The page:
Notice what that means: Vespasian’s might is so total, that even one of his Jewish prisoners of war seems to be wondering (perhaps for reasons of self-preservation) whether a figure like the promised Messiah who will emerge from Jewish soil is actually Vespasian, a Roman general and soon to be emperor.  If so, resistance is futile.  Vespasian grows in popularity in the more pro-Roman big cities of the region.  (For the history and geography nerds, if you find an ancient map, more pro-Roman cities in the area are places like Tiberias and Sepphoris.)

 

To tie all that up: after conquering Galilee, Vespasian rests with his armies for a while at Caesarea Philippi, the town at the far north of Jewish territory.  It is here that Vespasian learns of a prophecy that he’ll be ruler of land and sea and of the whole human race.  It is in Caesarea Philippi that the question about who Vespasian is and will be emerges: is he just a victorious general, or is he to become emperor?  Is he even the Messiah of the world?  It is from Caesarea Philippi that Vespasian will begin his long march south to Jerusalem to confront the rebellious Jewish forces once and for all.

 

Two years later, while still on Jewish soil conducting his military campaign, Vespasian is hailed as emperor by his troops. 

 

  1. Jesus of Nazareth (according to Mark)

 

Sometime around the year 30—maybe it was in the summer, we don’t know—Jesus of Nazareth came from Galilee to be baptized by John in the wilderness.

 

Jesus was of humble origins, and never gained any real popularity amongst the powerful people of his day.  He did, however, gain fame for his teachings and deeds of power, usually done in the synagogues in Galilee, where he was from.  When so many other Galileans take arms against Rome, Jesus and his movement refrain.  Jesus consolidates his forces, not with generals, but with disciples and apostles who are given power not of this world.  The demons themselves flee before them.  The strategy is simple: rural folks like Galileans are the ones most often ignored by folks in power, so Jesus starts his ministry there.

 

Despite Jesus’ popularity, this was no easy task for his followers.  Previous grass-roots movements had underestimated Rome’s power and reach.  Some had convinced themselves that a usual kind of worldly, military success would once and for all solve their problems.  So, Jesus is careful to make it clear exactly what folks are getting into by becoming his disciple: “If any want to become my followers, let them deny themselves and take up their cross and follow me.  For those who want to save their life will lose it, and those who lose their life for my sake, and for the sake of the gospel will save it” (8:35).  His campaign is life-giving and unexpected: where Vespasian attacked at night just before dawn, when guards were most likely to be dozing off, Jesus calls tax collectors and fishermen in the full light of day.  Where Vespasian starved cities out, Jesus and his disciples feed thousands.

 

In the eyes of the Galilean populace, Jesus is a rising star.  The bread crumbs and leftover fish in the wake of his movement are remarkable.  In the eyes of Galilee, Jesus’ path is inevitable: he’s going to liberate them from Rome.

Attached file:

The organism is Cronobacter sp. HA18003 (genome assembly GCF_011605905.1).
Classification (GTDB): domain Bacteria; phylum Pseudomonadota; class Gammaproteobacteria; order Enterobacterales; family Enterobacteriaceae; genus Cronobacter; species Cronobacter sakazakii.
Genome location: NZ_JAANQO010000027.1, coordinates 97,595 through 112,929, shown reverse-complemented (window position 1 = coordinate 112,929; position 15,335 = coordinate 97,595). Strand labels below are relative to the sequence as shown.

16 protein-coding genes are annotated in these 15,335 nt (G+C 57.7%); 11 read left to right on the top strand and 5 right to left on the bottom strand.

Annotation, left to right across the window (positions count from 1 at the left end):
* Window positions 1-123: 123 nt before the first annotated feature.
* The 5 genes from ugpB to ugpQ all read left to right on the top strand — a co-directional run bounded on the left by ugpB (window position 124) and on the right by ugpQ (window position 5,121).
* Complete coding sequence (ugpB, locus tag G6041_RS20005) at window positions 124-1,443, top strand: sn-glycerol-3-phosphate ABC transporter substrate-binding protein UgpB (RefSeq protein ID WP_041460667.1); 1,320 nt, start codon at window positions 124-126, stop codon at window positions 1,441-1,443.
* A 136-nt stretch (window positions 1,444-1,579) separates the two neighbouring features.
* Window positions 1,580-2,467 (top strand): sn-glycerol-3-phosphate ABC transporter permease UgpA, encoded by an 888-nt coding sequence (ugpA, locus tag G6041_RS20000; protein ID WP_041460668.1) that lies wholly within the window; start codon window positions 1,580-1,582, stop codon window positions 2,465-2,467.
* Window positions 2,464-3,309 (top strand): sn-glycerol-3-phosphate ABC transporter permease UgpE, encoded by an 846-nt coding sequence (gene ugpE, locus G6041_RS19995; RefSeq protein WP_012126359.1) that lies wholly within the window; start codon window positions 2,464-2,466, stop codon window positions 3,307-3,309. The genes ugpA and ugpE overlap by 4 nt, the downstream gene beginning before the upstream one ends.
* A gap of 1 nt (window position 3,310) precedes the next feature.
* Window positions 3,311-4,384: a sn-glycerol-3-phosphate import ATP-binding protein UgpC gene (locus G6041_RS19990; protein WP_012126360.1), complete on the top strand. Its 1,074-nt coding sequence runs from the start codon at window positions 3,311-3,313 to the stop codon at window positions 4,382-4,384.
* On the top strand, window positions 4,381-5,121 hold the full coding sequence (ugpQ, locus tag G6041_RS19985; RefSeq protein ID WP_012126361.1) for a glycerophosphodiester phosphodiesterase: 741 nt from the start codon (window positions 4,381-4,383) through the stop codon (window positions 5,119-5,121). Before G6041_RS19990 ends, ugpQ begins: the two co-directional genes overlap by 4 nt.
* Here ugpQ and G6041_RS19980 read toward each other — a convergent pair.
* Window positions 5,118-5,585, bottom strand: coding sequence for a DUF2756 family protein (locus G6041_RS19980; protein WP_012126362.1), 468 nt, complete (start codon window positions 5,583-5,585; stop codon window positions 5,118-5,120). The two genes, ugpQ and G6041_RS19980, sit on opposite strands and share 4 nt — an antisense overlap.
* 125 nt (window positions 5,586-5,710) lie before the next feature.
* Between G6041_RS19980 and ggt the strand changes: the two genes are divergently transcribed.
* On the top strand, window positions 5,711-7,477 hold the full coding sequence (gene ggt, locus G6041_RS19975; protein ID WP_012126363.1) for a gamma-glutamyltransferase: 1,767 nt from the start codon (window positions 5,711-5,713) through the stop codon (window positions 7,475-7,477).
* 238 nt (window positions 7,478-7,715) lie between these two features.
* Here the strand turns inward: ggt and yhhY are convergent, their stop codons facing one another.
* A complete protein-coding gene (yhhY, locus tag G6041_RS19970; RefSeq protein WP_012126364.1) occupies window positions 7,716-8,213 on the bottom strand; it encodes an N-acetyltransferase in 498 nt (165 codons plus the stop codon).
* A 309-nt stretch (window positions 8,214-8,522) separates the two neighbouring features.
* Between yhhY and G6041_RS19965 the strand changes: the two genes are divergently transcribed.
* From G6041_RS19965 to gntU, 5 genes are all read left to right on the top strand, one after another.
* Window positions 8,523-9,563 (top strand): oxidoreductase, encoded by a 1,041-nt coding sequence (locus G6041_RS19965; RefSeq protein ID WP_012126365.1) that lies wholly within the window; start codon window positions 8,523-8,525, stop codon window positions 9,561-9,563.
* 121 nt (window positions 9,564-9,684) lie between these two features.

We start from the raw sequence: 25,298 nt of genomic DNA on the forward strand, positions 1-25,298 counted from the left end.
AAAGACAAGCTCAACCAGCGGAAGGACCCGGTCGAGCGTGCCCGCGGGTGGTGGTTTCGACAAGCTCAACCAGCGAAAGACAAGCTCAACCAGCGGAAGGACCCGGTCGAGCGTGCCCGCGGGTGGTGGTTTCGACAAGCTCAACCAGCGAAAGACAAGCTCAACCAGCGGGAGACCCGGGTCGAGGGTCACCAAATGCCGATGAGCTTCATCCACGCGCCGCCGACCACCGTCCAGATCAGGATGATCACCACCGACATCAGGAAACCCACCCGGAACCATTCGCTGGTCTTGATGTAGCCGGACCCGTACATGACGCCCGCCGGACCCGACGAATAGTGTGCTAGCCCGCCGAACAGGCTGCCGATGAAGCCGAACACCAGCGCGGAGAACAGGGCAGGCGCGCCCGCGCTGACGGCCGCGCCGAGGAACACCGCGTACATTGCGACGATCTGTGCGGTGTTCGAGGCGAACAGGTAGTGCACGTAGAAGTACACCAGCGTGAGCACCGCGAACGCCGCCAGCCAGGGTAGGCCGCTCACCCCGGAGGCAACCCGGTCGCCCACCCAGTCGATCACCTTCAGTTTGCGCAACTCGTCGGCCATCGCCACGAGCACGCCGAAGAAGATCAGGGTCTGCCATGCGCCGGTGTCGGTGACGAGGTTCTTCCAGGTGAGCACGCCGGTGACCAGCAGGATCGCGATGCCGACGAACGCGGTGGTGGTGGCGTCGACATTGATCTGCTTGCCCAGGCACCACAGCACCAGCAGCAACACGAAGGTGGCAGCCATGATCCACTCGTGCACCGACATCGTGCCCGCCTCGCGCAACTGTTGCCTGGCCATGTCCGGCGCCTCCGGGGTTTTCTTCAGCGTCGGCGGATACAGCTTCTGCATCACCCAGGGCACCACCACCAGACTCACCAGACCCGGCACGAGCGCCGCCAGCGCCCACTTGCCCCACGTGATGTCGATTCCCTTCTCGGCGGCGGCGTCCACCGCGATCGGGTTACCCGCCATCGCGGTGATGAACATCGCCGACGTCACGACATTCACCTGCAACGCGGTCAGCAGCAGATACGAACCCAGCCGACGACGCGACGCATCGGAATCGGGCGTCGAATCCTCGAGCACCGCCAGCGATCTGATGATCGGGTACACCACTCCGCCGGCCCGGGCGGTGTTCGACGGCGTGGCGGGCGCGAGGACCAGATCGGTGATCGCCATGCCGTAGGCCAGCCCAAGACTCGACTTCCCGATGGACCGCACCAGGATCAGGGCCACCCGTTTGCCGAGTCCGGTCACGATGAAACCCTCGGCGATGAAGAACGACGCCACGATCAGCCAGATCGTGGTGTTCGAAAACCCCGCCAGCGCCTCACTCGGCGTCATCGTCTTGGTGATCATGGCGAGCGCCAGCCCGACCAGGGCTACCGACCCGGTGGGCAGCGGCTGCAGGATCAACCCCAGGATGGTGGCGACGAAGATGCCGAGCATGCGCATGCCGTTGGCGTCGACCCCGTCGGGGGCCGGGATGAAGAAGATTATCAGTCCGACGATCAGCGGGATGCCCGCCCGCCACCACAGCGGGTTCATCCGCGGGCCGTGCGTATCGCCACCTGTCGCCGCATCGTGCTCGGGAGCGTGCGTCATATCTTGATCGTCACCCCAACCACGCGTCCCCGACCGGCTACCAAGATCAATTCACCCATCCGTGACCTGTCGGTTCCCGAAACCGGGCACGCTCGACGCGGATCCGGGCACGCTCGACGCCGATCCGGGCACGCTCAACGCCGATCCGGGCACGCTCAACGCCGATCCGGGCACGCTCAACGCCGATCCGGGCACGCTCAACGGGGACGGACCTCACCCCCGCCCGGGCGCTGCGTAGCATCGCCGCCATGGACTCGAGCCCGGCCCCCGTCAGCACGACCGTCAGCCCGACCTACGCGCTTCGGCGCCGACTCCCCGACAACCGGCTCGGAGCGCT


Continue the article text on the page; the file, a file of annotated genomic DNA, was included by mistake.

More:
Jesus’ fame is so great that miraculous stories about him begin to multiply; the way Mark tells it, they sound eerily like the stories that spread about Vespasian.   People hear that Jesus once gave a blind man back his sight by using his spittle and touching his eyes (8:22-26).  Jesus restores a man’s withered hand (3:1-6).

 

Jesus’ popularity and the expectations surrounding him are staggering.  Jesus has traveled through most of the rural towns and small places of Galilee, and word of his power has spread far and wide.  This is the man who stilled the stormy sea, after all.  People are starting to ask, “Who is this, that even the wind and the sea obey him?” (4:41).  The parallel phrasing to Vespasian’s “ruler of land and sea and the whole human race” is plain.  And like Vespasian, Jesus travels to the northernmost point of the region in the city of Caesarea Philippi (8:27-38).  Peter finally says plainly what so many people are starting to think: “You are the Messiah” (8:29).  This happens on Jewish soil, but it’s no longer just Jews who are seeking out Jesus.  Jesus heals a man with a Legion of Demons in a Gentile neighborhood, remember (5:1-20)?  A Syro-Phoenician woman begs him to heal her daughter (7:24-30).

 

Notice what this means: by refusing the violent guerilla tactics of his more zealous countrymen, Jesus’ non-violent and life-giving campaign spreads into Gentile territory, potentially ignoring arbitrarily drawn Roman provincial lines. And unlike Vespasian, Jesus does this without ever entering the largest Galilean cities.  (Places like Tiberias and Sepphoris).

 

To tie all that up: after eight chapters of ministry in the regions of Galilee, Jesus comes with his disciples to Caesarea Philippi, the town at the far north of Jewish territory.  It is here that the question about who Jesus is really emerges: is he John the Baptist?  Is he Elijah?  Is he one of the prophets?  Is he the Messiah?  Peter, one of his disciples, names him the Messiah (8:29).  From Caesarea Philippi, Jesus will begin his long march south to Jerusalem to confront the forces of darkness and sin once and for all.

 

At the end of the Gospel, when Jesus dies on Jewish soil occupied by Rome, Jesus is declared the Son of God by a Roman centurion (15:39).

 

  1. Conclusion: